Much has been written on personal finance sites and financial independence blogs about credit cards.
Some suggest that they are a leading cause of growing personal debt these days. There is no doubt that used incorrectly and naively, credit cards can be one of the fastest paths to financial ruination perhaps only surpassed by pumping pokie machines full of cash in an attempt to get rich.
However, others opine that managed well, credit cards can be a useful budgeting tool, giving you the flexibility to pay for goods without carrying cash, help smooth out your budgeting, and in some cases, provide valuable rewards.
Me? I’m in the second camp. I would estimate my spending on credit card versus paying cash at around 95% going onto the plastic and 5%, if that, paid the old fashion way. In fact, I only ever carry around 30-bucks in my wallet and that can last me 2 or 3 months. I reckon that the inflationary loss on the cash in my wallet actually may exceed the value of carrying it.
Eeeny, meenie……..so many to choose from
Until a few years ago, there wasn’t a lot of choice out there for seekers of the plastic fantastic. Generally, they were only issued mainly by banks with the exception of a few credit card companies. Providers usually only had one flavour of card, the fees were pretty steep and for those foolish enough to leave their cards unpaid each month, the interest rates were off the planet.
Then we started seeing collaborations between the card issuers, not the banks, but the companies that actually provide the credit facility, and other businesses. Suddenly, there were airline-branded cards, supermarket chains offering their version of familiar card names, and insurance companies and credit unions jumping on the bandwagon to get a slice of the action.
Many of these branded cards offer rewards specifically designed to generate customer loyalty through spending more money with them. Rewards such as free grocery deliveries, booking fees waived, no annual fee, or low interest rates. There’s even one out there that gives you free fries with every purchase at Maccas!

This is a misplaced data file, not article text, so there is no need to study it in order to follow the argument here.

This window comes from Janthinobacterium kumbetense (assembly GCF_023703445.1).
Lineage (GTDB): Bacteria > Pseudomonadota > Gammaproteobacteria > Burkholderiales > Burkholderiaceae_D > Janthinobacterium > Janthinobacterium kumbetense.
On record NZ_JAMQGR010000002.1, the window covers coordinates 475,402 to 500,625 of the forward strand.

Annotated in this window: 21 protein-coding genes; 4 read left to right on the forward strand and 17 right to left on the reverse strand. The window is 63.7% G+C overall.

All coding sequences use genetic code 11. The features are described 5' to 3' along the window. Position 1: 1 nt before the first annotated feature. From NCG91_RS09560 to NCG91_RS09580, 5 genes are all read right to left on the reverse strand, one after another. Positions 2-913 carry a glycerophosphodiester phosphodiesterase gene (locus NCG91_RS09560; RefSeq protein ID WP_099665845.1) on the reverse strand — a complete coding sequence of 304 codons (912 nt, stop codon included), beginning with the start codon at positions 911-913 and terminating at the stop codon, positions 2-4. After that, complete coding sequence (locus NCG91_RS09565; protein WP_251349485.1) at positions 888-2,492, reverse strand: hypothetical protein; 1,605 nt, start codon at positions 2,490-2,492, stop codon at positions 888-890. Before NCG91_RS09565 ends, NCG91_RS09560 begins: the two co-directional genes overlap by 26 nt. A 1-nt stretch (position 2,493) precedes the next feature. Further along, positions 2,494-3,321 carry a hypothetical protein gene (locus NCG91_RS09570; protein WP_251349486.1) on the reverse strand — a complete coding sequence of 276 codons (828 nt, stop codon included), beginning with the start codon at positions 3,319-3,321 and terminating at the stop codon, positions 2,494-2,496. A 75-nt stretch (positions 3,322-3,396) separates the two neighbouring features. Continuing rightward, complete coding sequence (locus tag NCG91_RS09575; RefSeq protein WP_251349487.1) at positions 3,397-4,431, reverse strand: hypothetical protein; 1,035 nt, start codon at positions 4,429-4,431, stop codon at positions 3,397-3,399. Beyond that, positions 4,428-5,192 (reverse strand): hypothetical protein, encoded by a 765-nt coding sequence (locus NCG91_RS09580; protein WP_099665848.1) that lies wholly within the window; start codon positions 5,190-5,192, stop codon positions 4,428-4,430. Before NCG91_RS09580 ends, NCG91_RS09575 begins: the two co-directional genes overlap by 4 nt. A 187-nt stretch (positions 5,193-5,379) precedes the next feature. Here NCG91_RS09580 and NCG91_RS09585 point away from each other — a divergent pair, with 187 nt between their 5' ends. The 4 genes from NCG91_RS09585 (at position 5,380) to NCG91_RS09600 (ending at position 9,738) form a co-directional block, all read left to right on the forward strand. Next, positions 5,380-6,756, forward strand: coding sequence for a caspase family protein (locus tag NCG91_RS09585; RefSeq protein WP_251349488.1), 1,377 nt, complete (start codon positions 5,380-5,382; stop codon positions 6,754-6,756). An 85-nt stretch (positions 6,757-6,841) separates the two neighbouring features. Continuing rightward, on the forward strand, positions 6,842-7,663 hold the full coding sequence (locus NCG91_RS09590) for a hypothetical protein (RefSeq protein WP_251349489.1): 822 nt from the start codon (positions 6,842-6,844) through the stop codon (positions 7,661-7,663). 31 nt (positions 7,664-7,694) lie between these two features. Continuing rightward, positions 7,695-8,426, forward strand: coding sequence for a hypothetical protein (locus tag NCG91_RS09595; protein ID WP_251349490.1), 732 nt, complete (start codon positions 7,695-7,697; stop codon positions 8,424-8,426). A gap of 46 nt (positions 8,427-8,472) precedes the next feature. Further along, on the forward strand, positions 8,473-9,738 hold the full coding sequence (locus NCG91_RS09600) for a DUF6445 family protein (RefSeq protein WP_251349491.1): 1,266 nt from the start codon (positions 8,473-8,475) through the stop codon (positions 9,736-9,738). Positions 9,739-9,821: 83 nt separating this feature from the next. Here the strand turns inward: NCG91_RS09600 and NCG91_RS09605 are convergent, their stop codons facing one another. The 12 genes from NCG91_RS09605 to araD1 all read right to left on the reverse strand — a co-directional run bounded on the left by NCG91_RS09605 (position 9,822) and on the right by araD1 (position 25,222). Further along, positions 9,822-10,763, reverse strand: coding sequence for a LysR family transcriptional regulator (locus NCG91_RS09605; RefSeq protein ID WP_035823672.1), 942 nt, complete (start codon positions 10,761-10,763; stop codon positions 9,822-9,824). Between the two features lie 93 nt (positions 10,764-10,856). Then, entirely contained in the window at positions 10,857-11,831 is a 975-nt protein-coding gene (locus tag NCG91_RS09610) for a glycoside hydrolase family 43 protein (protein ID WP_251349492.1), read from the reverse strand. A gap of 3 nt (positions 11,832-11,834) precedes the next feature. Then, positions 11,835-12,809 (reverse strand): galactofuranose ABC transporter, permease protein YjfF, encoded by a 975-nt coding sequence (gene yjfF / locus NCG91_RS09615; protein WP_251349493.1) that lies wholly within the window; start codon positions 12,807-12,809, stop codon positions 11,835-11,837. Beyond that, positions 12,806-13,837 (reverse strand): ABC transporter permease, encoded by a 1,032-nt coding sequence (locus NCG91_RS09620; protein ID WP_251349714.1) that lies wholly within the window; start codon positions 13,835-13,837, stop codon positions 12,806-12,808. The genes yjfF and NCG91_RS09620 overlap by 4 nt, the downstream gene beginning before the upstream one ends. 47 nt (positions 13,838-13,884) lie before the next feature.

However, the rewards offered by Australian and New Zealand issued cards pale in comparison to those offered by US-based providers. I’ve read about the significant cash-back incentives and travel rewards paid, often just for signing up as a new customer. Known as ‘credit card hacking’ some make a pretty good side-hustle income swapping and changing cards to take advantage of the incentives offered.
How do I manage my credit card spending?
I’ve been using credit cards to pay for the majority of purchases for at least 25 years. In this time, I have never missed making payment, in full, at the end of each billing period. For this act of diligence, I have paid to the card companies, the big fat sum of $0 in interest and penalty fees.
Over the years I’ve flexed, inserted, swiped and waved a variety of different cards, including the old fashioned one-size-fits-all bank issued cards, various rewards cards, a number of cheapy reward-less cards, and am currently the holder of a gold MasterCard and gold American Express issued by my bank. Both share the same account so I only pay one fee and all transactions are recorded in a single statement.
So why have two? Well, both cards provide reward points but the Amex delivers 2 points per dollar and the MasterCard, only 1 point per dollar. Guess which one gets used most often? However, the vendor fees on the Amex are much higher than the MasterCard since someone’s gotta pay for all those extra points. As a result, some vendors don’t accept Amex, or add a surcharge, which is when the MasterCard gets to see the light of day.
But, and it’s a big but, since I’ve become a frugal, less spendy, reluctant consumer, do the points earned throughout the year exceed the $119 annual card fee? Well, no they don’t. So why not trade in gold card status for something much cheaper and more in keeping with my current, frugal station in life?
One of the features of my cards is that they offer comprehensive travel insurance for the holder and travelling companion whether you actually use the card to pay for your travel, or not.
This year alone, that benefit has provided me with a $200 policy for our recent trip to Bali, and with my upcoming trip to the USA, one of the most expensive places to go, travel insurance-wise, that’s around another $200 saved. Thank you Mr Amex.
Avoid the common credit card user pitfalls
How then have I managed to avoid the pitfalls that many discover, to their dismay, when their credit card spending goes a little haywire?
Well, it’s not the spending that’s the problem. It’s the paying back of said debt that causes the grief. It’s very easy to ‘chuck it on the card’ so the reality of what that new TV, trendy hairdo, flash sunglasses or to-die-for pair of shoes costs is greatly diminished. If you had to stick your hand in your pocket and pull out a wad of hard-earned cash, the gloss may well fade from that purchase. Or then again, it might not…..
Choose your card wisely